C H A P T E R 2
NEW WORLD EXPERIMENTS: ENGLAND’S SEVENTEENTHCENTURY
In the seventeenth century, different and sometimes disparate groups of English settlers established several colonies in North America. The English way of colonization differed from that of the Spanish in that English colonization did not emanate from a desire to create a centralized empire in the New World.
English migration to the New World was part of a larger pattern of mobility—the New World was just another destination. Some Englishmen migrated to the New World for economic reasons, leaving poverty and seeking land. Others came seeking religious opportunity or to avoid political strife and conflict in England.
The Chesapeake: Dreams of Wealth
In the early- to mid-seventeenth century, the English established two successful but diverse colonies around the Chesapeake Bay—Virginia and Maryland.
Entrepreneurs in Virginia
In 1607, the London Company, a joint stock company, built Jamestown in Virginia. This colony, however, experienced numerous problems arising from a hostile natural environment, conflict with local Native Americans, the colonists’ failure to work for the common good, and unclear goals.
Spinning Out of Control
To save the colony, Captain John Smith took over the management of the town and imposed military order. The London Company also restructured the government and sent more people to keep the colony going.
One key to the eventual success of Virginia was the development by John Rolfe of tobacco as a commercial crop. London Company directors further attracted settlers by giving land grants (headrights), establishing elective local government (the House of Burgesses), and bringing women to the colony. Under the management of Edwin Sandys especially, the colony thrived with new settlers arriving regularly.
Time of Reckoning
Disease and battles with the native population made Virginia a dangerous place, especially for indentured servants. Despite increased immigration to Virginia, the mortality rate remained high in Virginia. Such problems, combined with the continued low percentage of women colonists, made establishing a family difficult.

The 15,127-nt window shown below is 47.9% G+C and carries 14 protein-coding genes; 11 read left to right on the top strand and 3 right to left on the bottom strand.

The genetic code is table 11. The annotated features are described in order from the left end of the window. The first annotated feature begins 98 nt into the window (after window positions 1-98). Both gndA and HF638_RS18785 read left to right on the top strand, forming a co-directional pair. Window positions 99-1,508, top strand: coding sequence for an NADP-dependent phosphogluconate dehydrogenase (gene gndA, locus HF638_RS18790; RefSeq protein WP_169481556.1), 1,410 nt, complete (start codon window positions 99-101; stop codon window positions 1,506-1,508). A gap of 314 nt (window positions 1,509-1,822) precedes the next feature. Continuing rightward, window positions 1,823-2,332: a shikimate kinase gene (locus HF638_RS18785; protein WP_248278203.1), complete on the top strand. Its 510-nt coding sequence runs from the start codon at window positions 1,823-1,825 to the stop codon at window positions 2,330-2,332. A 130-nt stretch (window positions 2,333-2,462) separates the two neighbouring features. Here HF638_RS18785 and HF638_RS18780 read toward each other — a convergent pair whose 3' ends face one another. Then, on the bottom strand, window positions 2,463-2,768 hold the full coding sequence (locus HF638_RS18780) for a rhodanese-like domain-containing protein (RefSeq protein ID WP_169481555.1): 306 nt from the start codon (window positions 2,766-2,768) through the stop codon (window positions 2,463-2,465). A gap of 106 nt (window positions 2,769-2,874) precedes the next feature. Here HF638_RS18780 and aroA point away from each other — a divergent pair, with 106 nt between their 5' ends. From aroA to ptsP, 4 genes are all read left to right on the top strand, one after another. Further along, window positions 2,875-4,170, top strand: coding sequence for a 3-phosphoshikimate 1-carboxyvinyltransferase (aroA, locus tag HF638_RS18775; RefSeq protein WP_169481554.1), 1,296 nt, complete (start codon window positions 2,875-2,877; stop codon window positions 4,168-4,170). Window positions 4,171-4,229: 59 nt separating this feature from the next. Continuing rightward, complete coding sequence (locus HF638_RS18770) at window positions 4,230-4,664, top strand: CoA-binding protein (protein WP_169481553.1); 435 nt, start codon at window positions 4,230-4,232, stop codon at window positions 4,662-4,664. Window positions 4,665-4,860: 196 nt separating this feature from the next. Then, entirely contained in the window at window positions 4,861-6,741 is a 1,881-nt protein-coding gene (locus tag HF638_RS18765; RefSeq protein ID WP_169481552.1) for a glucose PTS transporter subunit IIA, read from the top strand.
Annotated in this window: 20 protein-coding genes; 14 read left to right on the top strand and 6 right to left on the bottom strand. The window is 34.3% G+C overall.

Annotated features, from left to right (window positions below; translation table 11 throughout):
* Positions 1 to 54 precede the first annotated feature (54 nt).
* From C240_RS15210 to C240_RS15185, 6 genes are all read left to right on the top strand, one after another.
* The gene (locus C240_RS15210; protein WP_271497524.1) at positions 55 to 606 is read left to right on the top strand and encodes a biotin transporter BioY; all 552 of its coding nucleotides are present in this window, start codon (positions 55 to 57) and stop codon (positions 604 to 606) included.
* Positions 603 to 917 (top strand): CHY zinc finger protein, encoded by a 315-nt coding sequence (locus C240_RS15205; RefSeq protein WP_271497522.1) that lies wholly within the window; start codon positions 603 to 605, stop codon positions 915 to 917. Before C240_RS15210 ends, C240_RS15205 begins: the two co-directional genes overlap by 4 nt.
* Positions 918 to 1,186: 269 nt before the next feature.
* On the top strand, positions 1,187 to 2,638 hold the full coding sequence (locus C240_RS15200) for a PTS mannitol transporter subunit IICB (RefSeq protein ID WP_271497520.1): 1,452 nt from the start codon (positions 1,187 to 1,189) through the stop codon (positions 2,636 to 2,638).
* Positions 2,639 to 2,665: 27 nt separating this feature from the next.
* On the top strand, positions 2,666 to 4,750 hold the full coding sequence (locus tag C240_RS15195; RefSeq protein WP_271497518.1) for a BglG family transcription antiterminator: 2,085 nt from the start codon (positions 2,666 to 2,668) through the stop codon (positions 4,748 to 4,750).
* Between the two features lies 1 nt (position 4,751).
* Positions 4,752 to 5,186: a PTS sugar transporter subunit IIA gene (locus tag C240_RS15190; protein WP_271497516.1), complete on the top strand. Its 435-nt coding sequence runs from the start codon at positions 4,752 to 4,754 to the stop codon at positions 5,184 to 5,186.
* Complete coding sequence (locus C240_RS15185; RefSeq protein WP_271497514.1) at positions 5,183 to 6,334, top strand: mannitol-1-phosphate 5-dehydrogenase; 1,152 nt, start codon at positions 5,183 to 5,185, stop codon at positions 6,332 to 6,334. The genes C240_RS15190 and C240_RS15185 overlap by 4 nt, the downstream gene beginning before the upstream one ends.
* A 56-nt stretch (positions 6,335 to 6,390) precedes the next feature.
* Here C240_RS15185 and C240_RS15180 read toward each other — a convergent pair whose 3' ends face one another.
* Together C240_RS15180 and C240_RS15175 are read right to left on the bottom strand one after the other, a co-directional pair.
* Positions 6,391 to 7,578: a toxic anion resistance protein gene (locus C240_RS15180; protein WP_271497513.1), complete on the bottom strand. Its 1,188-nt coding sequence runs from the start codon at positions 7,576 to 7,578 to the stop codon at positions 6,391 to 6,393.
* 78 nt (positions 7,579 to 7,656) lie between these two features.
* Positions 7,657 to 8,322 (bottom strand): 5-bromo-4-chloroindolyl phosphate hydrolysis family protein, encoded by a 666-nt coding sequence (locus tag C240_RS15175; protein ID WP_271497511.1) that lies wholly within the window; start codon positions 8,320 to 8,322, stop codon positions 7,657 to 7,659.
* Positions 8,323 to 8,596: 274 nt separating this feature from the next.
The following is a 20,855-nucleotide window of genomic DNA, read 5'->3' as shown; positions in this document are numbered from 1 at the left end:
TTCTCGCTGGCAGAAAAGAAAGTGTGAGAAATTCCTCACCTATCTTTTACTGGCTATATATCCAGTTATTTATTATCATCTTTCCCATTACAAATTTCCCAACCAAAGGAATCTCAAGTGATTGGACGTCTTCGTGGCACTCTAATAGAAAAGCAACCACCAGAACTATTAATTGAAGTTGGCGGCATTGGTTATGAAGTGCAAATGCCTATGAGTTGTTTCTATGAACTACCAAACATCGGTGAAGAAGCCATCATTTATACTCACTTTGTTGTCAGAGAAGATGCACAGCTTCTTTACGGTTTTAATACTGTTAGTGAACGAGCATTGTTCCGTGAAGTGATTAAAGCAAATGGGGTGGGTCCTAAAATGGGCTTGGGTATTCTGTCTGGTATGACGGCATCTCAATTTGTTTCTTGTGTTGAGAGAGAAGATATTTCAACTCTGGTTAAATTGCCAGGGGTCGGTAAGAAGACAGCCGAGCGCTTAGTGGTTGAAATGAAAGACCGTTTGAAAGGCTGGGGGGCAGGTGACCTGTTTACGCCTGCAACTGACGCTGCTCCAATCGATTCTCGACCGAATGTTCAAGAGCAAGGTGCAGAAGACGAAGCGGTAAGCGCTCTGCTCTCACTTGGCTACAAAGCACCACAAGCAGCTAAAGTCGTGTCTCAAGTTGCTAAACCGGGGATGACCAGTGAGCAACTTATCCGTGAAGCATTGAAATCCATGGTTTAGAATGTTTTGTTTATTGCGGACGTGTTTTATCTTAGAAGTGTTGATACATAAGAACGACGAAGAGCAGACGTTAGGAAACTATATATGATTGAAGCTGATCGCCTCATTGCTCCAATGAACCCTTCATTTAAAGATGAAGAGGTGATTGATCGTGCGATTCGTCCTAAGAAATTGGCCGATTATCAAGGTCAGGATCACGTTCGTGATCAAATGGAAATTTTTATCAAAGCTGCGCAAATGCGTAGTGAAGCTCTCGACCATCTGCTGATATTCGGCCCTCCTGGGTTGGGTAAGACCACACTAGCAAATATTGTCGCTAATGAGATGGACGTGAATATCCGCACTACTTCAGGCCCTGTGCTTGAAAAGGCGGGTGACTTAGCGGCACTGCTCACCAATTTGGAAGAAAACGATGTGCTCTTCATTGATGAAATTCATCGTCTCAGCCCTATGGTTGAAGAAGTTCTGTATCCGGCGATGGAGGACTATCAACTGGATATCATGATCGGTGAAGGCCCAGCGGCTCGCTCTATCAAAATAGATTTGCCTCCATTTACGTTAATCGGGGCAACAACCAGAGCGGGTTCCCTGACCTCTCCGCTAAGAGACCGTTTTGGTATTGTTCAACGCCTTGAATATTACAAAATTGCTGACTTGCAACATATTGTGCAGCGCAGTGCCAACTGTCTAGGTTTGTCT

Corruption and Reform
In 1624, King James I declared that Virginia was a royal colony to help solve some of the problems plaguing the Virginia colony. James reformed the governance of the colony, appointing a royal governor and council. Nonetheless, the House of Burgesses, which the Stuart monarchs opposed, continued to meet, eventually forcing the monarchy to recognize them as a governing body. Despite the changes in the colony’s management, the economic and social aspects of life there continued much as before. Tobacco remained the primary crop, and life continued to revolve around the plantation.
Maryland: A Troubled Refuge for Catholics
In the 1630s, Sir George Calvert and his son Cecilius, the Lords Baltimore, acquired a royal grant to settle a colony north of Virginia, which was named Maryland in honor of the queen. The second Lord Baltimore insisted on religious toleration of all Christian religions, including Catholicism, within the colony, but this proprietary colony still faced much sectarian trouble during its early days.
Reforming England in America
Calvinist religious principles played an important role in the colonization of New England. A small group of Separatists, or Pilgrims, first went to Holland and then settled the “Plymouth Plantation.” There these new settlers tried to replicate the villages and communities of England. Without assistance from the local Native Americans, the Pilgrims would not have survived in the New World.
“The Great Migration”
The Puritans, a much larger and wealthier group of religious reformers, wanting to escape the tyranny of King Charles I, established the Massachusetts Bay Colony. Under the leadership of John Winthrop, they...